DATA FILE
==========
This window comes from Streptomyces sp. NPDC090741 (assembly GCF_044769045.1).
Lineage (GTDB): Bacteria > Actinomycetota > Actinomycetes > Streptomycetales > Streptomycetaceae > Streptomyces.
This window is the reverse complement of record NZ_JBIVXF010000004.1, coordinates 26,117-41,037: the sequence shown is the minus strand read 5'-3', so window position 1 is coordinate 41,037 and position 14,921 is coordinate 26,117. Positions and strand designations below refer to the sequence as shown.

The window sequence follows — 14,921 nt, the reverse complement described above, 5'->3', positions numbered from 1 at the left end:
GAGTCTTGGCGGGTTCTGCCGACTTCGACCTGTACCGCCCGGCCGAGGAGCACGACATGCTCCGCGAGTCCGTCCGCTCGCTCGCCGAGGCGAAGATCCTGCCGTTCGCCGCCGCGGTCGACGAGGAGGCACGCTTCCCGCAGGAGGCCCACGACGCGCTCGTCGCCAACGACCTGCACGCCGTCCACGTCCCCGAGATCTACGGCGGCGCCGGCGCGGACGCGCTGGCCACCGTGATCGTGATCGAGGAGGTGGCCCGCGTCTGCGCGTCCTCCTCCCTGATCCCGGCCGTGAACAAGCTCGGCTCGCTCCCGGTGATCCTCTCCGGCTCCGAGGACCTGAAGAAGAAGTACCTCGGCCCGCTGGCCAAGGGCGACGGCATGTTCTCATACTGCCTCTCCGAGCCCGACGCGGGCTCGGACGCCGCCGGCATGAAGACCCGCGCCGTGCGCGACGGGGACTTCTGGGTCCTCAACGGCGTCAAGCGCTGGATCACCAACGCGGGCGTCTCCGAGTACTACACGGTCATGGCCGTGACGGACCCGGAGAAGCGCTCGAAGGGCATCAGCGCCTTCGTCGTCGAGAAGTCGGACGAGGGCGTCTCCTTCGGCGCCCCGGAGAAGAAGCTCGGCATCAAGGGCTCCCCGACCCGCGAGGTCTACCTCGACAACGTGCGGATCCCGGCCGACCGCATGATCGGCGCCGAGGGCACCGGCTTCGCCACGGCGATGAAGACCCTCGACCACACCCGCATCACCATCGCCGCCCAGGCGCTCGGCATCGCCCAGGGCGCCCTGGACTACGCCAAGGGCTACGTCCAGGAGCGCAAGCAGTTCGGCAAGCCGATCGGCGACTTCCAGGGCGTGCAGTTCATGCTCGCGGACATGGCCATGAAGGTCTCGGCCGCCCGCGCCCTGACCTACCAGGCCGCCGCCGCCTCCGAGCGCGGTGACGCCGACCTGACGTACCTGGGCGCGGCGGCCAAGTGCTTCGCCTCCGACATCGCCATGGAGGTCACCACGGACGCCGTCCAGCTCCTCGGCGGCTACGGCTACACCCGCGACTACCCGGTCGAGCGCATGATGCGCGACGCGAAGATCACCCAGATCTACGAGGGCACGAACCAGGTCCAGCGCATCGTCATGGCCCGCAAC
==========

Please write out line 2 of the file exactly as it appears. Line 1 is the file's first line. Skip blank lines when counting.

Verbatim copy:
Lineage (GTDB): Bacteria > Actinomycetota > Actinomycetes > Streptomycetales > Streptomycetaceae > Streptomyces.